He won despite one of his opponents receiving more than $6 million through a super PAC funded by three Jewish donors on the Main Line.
Former City Councilman Jim Kenney will likely be the next mayor of Philadelphia after defeating a Jewish former district attorney and a candidate with strong ties to the Jewish community.
Kenney, with 56 percent of the vote, defeated state Sen. Anthony Williams, 26 percent, as well as former Philadelphia District Attorney Lynne Abraham, 8 percent, according to the Philadelphia City Commissioners office. Philadelphia has not elected a Republican mayor in more than 60 years, so Kenney winning the primary all but assures he will lead the city beginning in January — unless a surprise candidate enters the race.
Much of the campaign focused on fixing the city’s public school system, and Kenney enjoyed the support of the Philadelphia Federation of Teachers along with other labor groups.
Williams, who also ran for governor in 2010, had the support of three Jewish financial traders from the Main Line who have donated more than $11 million to his two losing campaigns.
Kenney, who served on the City Council for more than two decades, would replace Michael Nutter, who has led the city as it has gained a more prominent place in the national spotlight — highlighted by its winning bid to host the Democratic National Conventions in 2016. But many schools still have low graduation rates where students are failing and poverty levels remain high.
Nutter over two terms also built strong ties with the Jewish community, including visiting Israel in 2013; lobbying to keep open the Israeli Consulate in Philadelphia; officiating over the same-sex wedding of Israel’s deputy consul general; and appearing at a variety of interfaith gatherings, including one to oppose ads on SEPTA buses that stated hatred for Jews is an intrinsic part of the Islamic faith.
Kenney has said he would push for a universal pre-K program in the city and not construct new charter schools. During his time on City Council, Kenney sponsored a bill that prohibited the city from accepting a bid or holding investments in foreign-owned firms that do business with Iran .The Jewish Federation of Greater Philadelphia lobbied on behalf of that legislation.
In the race for the state Supreme Court, one Jewish judge from Philadelphia lost in the Democratic primary; another Jewish judge from Allegheny County was among the top three finishers.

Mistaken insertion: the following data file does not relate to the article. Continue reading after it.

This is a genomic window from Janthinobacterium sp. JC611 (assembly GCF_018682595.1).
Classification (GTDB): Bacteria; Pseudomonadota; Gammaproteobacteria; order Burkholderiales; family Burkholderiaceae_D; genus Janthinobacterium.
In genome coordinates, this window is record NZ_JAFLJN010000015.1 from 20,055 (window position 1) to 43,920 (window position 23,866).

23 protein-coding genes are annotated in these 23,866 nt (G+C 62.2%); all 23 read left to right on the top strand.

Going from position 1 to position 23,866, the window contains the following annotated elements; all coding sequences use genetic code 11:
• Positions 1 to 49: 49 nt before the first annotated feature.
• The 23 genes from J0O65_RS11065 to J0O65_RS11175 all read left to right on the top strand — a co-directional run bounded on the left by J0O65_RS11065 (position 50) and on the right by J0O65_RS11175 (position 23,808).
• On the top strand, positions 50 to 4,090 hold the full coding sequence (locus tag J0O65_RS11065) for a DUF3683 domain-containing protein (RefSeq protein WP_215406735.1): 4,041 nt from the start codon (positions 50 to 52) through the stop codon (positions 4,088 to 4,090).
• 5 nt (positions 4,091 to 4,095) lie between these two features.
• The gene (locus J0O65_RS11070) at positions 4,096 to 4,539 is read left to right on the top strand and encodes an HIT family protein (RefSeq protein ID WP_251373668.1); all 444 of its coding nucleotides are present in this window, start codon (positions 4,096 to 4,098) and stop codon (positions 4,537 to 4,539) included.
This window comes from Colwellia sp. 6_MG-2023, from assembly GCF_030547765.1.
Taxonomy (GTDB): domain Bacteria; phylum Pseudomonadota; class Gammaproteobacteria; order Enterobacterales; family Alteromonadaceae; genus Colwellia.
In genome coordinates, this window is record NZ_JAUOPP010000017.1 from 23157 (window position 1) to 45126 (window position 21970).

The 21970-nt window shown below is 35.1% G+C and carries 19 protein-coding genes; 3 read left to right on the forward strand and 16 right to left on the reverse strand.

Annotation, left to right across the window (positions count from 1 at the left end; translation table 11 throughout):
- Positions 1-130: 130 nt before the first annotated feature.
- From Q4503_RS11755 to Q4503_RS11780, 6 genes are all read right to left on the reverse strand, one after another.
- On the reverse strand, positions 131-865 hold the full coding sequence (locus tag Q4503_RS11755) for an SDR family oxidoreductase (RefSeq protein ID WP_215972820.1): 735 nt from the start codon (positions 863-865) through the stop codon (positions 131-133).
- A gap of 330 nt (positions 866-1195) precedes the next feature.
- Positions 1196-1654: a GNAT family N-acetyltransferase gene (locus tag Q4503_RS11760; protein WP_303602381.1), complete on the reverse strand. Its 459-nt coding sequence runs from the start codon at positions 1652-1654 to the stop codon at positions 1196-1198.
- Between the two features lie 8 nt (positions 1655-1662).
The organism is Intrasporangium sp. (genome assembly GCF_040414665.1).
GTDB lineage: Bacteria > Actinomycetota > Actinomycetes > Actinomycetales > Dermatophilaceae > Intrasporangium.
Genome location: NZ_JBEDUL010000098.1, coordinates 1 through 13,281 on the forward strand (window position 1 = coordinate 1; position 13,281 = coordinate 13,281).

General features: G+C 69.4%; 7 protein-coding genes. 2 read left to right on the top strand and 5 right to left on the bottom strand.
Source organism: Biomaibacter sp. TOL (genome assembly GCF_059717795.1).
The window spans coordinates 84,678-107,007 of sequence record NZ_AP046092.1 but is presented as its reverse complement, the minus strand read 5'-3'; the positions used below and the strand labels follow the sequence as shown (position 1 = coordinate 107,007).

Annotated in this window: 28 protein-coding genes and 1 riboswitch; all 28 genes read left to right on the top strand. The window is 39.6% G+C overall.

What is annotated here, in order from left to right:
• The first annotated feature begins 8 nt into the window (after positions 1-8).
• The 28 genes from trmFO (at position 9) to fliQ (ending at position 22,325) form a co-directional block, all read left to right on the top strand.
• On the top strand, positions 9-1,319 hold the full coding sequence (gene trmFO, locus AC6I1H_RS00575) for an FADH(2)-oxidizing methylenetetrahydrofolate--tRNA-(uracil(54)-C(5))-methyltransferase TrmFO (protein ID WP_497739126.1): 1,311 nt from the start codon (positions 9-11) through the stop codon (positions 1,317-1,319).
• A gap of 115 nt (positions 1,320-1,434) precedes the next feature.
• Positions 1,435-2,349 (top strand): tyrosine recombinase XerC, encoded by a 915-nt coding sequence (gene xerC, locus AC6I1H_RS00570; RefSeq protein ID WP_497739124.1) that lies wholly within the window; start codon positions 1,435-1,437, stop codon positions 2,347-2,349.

Superior Court Judge Anne Lazarus of Philadelphia finished in fourth place on the Democratic ticket with 17 percent of the vote, according to WHYY.org. Lazarus, who is a co-chair of the Gershman Y board, was appointed to the Philadelphia Court of Common Pleas in 1991 and elected to her position on the Superior Court in 2009. The Philadelphia Bar Association honored Lazarus in 2013 with its Sandra Day O’Connor award.
Superior Court Judge David Wecht led the Democrats and captured 22 percent of the vote. He has served on the Common Pleas court from 2003 until he was elected and started serving on the Superior Court in 2012.
In the Democratic primary for the Court of Common Pleas, Abbe Fletman, who had been appointed to the court in 2014 by then-Gov. Tom Corbett, was among the 15 judges who won, according to Philly.com.
City Council races
Allan Domb will likely serve as an at-large City Councilman after finishing third in the Democratic Primary. Domb, who is Jewish, is a real estate developer who spent significant money on his own campaign, focusing particularly on television ads. He is the four-term president of the Greater Philadelphia Association of Realtors and serves on the boards of nonprofit organizations like the Center City District and Friends of Rittenhouse Square.
Sherrie Cohen, the daughter of the late longtime Councilman David Cohen, finished seventh in the race. She has served as an attorney for the nonprofit Tenant Union Representative Network
In the Second District race, incumbent Kenyatta Johnson trounced Ori Feibush, winning 63 percent of the vote. Feibush, a real estate developer who is Jewish, has put significant investment into the Point Breeze neighborhood and was criticized by Johnson and some residents in the neighborhood for putting his business interests above the well being of longtime residents.